First Amendment to the United States Constitution

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The First Amendment to the United States Constitution is a part of the United States Bill of Rights. It prohibits the federal legislature from making laws that establish religion (the "Establishment Clause") or prohibit free exercise of religion (the "Free Exercise Clause"), laws that infringe the freedom of speech, infringe the freedom of the press, limit the right to assemble peaceably, or limit the right to petition the government for a redress of grievances.

Although the First Amendment explicitly prohibits only the named rights from being abridged by laws made by Congress, the courts have interpreted it as applying more broadly. As the first sentence in the body of the Constitution reserves all law-making ("legislative") authority to Congress, the courts have held that the First Amendment's terms also extend to the executive and judicial branches. Additionally, in the 20th century the Supreme Court has held that the Due Process clause of the 1868 Fourteenth Amendment "incorporates" the limitations of the First Amendment to restrict also the states.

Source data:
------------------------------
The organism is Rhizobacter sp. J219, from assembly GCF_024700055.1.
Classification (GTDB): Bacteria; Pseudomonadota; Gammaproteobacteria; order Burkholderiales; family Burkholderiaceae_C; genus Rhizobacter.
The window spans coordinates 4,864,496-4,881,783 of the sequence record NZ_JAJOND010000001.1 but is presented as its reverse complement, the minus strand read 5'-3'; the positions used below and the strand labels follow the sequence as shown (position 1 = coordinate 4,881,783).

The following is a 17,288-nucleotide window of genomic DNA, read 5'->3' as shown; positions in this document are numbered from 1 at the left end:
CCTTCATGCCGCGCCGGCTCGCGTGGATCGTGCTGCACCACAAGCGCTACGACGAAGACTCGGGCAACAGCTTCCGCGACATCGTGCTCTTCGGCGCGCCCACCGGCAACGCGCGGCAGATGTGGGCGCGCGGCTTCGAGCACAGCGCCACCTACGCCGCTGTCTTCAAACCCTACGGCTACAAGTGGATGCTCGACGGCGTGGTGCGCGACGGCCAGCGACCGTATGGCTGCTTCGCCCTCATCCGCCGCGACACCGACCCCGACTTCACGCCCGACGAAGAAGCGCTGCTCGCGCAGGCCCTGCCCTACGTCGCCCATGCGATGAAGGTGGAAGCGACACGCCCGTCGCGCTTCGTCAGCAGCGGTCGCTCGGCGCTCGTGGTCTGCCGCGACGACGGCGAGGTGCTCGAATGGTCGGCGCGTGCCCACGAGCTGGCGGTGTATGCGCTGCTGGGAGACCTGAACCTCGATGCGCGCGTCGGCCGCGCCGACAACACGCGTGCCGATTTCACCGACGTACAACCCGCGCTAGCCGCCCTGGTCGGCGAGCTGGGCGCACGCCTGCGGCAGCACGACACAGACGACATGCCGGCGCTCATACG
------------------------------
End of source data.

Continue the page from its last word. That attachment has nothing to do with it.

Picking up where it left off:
Part of this article consists of modified text from Wikipedia, and the article is therefore licensed under GFDL.
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